Positive Erosion: How the Legal Cannabis Industry’s Growth Undermines Illicit Markets

By Kacey Morrissey, Senior Director of Industry Analytics, and J.J. McCoy, Senior Managing Editor, New Frontier Data

An unanticipated effect of the COVID-19 pandemic has been the growth acceleration of legal cannabis markets in those states which have activated both medical and adult-use sales.

In 2019, the total combined illicit market for cannabis in the United States was an estimated $66 billion, which through the growth of currently legal markets is projected to shrink some $4 billion by 2022. Through higher sales and increased patient participation in medical-only markets, the second quarter of 2020 saw surging patient counts in medical markets – particularly in those having 1) lower barriers to entry (i.e., less restrictive qualification requirements), and 2) more accessible markets (i.e., greater density among dispensaries).

While population growth and rising usage rates will lead to a natural increase in the size of the total addressable market for cannabis, the illicit market will continue to serve the majority of the demand since most consumers in the U.S. live either in medical-only markets or states without legalized cannabis.

Meanwhile, though competitive forces and economies of scale will eventually drive down both wholesale and retail prices, increasing consumer demand should propel sustained growth in total legal revenues through 2025.

Among states without any legalized medical or adult-use cannabis sales, Texas, North Carolina, and Georgia represent the three largest illicit markets, worth a combined $8.3 billion in such total sales in 2019. Without action to legalize cannabis, those three states are projected to combine for about $8.6 billion in illicit sales this year, rising to an estimated $9.8 billion by 2025.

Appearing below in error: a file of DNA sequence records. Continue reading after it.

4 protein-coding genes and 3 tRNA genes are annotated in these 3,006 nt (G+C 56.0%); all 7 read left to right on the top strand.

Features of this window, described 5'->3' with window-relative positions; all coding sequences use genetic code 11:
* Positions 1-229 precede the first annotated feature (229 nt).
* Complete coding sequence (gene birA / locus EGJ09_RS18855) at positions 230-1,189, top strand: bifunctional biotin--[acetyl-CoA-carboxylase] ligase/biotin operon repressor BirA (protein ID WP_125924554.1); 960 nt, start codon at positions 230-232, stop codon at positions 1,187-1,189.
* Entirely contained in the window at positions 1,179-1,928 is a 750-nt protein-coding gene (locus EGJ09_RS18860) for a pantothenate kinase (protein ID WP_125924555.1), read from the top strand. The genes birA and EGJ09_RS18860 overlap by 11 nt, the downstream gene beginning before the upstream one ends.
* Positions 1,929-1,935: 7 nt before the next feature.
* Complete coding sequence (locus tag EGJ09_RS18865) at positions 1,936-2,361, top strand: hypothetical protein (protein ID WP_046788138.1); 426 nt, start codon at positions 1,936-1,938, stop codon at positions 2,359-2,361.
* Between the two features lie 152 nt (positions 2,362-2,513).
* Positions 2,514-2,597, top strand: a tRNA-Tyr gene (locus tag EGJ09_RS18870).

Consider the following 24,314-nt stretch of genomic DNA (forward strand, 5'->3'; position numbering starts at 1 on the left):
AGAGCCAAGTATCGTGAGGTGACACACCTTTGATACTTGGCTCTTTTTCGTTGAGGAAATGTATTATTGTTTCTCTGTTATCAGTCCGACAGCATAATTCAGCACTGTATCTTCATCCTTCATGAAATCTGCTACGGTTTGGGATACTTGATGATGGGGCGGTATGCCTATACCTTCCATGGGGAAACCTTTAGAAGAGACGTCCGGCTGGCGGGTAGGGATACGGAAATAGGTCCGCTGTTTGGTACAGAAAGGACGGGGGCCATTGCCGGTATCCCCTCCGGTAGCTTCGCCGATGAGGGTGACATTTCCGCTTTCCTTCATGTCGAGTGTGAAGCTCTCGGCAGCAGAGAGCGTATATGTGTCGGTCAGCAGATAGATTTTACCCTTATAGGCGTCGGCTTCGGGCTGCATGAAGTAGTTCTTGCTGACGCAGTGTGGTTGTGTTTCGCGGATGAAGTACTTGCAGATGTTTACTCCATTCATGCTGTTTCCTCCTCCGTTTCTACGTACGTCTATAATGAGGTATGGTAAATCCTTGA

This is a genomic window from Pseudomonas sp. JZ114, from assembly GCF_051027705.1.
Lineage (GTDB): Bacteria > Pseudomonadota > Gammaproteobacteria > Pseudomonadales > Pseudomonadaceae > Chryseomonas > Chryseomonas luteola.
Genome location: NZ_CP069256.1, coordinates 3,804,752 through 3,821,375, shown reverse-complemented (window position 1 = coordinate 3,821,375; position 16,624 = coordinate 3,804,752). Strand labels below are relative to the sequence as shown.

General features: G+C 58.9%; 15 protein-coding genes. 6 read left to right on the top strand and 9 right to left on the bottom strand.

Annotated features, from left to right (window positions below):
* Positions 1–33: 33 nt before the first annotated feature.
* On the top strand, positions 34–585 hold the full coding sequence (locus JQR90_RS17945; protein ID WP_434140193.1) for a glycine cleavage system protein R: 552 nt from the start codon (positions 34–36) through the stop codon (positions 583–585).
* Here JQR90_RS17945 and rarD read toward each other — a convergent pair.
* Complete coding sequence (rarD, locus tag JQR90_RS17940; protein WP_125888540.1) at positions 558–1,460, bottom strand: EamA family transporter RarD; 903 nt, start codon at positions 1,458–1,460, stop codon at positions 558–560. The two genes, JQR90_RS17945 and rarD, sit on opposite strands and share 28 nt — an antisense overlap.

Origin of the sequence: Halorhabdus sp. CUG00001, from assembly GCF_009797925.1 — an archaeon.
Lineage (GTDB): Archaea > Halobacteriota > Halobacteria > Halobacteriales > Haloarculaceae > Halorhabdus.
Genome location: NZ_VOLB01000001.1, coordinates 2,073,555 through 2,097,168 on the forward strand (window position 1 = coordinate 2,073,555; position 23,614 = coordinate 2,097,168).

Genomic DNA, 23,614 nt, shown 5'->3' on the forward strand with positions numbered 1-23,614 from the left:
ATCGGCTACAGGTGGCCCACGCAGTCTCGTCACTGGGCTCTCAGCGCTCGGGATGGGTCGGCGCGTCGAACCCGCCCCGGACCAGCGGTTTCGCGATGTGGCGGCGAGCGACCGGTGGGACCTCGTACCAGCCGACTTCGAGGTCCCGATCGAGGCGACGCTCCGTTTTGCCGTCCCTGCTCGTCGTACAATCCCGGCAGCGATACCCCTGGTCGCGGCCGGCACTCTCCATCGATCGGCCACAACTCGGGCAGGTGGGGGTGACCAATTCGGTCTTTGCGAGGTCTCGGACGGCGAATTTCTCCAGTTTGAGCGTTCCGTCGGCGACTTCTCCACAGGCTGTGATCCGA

However, the 34 existing legal medical states and 11 existing legal adult-use states collectively are projected to capture some of the growing demand, and erode some of the growth of the national illicit market. In 2019, 17% of total U.S. cannabis sales were estimated to have been legal, but New Frontier Data estimates that by 2025 more than one-third (34%) of total annual cannabis demand will be met by legal purchases in regulated marketplaces.

Key factors influencing how much and how quickly that a legal market can capture demand include:

  • Flexibility of regulatory structures to adapt to changing market dynamics;
  • Market implementation timelines;
  • Allowances for diverse product types;
  • Taxes and retail prices;
  • Product access (largely determined by the number of licenses issued by a state for cultivars and dispensaries, as well as allowances for delivery services); and
  • Barriers to patient participation (largely determined by qualifying conditions in medical states).When individual states impose strict market limitations that limit access or experience delays, the illicit market can recapture those consumers. In California, for example, just 38% of in-state demand will likely be met by legal regulated sources during 2020; that share is projected to grow to 46% by 2025. Meanwhile, other recently activated regulated adult-use markets like Massachusetts are expected to convert nearly three-quarters of all cannabis sales to the legal market.

With demand for cannabis deeply entrenched, illicit markets capture significant untaxed revenue. Though it has been over 80 years since the first federal U.S. laws banning cannabis, the National Survey on Drug Use & Health reports that more than 1 in 10 Americans regularly consume cannabis, with the percentage increasing steadily over the past two decades.

With an estimated 264 million cannabis consumers globally, spending nearly $350 billion annually, not only has prohibition been ineffective in eliminating cannabis use, but governments stand to see significant revenues from effective taxation and regulation.